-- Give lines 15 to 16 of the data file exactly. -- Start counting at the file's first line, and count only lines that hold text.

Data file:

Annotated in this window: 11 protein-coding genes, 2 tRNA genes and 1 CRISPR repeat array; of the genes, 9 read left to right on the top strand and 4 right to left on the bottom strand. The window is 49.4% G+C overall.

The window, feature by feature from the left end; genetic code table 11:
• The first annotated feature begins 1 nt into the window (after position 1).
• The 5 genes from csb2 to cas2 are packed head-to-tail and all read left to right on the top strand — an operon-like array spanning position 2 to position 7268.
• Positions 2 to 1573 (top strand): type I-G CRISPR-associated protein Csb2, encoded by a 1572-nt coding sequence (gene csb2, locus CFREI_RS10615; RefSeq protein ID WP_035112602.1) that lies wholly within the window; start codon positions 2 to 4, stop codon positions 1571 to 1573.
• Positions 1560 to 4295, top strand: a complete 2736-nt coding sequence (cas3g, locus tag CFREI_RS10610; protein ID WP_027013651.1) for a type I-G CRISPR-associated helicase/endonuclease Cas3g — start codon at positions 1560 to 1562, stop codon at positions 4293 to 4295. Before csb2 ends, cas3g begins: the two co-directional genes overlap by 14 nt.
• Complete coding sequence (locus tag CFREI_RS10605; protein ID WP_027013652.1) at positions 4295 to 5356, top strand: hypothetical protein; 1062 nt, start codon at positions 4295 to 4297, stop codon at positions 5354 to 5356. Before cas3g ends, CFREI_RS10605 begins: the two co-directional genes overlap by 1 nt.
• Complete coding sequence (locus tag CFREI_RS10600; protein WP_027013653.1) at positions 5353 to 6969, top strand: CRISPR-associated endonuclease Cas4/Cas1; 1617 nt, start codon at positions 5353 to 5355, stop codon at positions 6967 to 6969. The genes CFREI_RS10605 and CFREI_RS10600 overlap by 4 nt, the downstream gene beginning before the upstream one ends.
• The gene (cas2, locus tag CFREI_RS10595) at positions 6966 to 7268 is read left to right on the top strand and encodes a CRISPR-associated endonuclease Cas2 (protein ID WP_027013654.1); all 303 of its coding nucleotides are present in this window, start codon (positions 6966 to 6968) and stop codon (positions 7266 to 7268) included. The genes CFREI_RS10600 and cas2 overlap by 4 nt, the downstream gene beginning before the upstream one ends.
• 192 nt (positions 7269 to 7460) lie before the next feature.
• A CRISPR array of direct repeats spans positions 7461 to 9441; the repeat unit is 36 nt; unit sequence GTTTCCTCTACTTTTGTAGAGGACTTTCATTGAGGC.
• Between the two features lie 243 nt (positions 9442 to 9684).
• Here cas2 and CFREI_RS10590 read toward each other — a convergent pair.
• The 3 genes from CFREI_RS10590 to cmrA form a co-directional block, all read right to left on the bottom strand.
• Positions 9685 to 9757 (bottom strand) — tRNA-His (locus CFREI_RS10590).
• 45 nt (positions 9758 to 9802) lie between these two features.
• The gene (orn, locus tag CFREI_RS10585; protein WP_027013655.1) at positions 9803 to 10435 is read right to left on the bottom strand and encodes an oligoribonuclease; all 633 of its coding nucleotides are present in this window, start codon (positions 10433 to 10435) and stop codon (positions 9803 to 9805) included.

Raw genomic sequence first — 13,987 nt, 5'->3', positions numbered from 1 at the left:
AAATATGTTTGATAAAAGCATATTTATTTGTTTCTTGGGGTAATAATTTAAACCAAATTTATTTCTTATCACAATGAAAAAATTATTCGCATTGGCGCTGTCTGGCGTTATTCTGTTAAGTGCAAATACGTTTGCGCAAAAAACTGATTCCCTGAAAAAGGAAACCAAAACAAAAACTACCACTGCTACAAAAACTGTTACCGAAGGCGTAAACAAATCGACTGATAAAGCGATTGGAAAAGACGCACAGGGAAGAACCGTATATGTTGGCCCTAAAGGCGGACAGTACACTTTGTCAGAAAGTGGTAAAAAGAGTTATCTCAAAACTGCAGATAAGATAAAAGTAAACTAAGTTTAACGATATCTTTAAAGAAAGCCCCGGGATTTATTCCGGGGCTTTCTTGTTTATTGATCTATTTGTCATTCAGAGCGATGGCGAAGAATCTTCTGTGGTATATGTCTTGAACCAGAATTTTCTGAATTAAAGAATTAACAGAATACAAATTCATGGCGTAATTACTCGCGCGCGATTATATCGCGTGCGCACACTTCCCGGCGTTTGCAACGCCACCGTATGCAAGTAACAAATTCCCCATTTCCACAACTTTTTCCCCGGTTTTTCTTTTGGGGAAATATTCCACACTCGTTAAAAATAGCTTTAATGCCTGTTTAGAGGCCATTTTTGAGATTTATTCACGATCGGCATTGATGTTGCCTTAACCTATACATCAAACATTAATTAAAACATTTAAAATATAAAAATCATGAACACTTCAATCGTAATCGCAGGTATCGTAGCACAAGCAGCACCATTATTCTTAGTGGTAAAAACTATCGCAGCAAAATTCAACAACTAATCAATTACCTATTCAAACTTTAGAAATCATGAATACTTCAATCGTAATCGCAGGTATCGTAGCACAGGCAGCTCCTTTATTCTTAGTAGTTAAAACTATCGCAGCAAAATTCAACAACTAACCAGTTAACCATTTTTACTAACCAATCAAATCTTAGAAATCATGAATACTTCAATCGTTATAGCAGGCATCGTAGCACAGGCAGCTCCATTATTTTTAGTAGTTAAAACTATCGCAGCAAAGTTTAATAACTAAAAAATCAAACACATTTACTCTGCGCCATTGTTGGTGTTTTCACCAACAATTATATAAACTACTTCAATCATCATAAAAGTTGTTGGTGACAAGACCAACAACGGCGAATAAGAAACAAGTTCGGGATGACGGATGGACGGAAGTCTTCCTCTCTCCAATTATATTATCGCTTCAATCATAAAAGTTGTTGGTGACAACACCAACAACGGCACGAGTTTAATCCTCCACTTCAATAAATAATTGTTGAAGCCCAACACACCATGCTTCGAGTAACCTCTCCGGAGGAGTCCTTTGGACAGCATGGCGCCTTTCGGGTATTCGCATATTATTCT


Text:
• Positions 9685 to 9757 (bottom strand) — tRNA-His (locus CFREI_RS10590).
• 45 nt (positions 9758 to 9802) lie between these two features.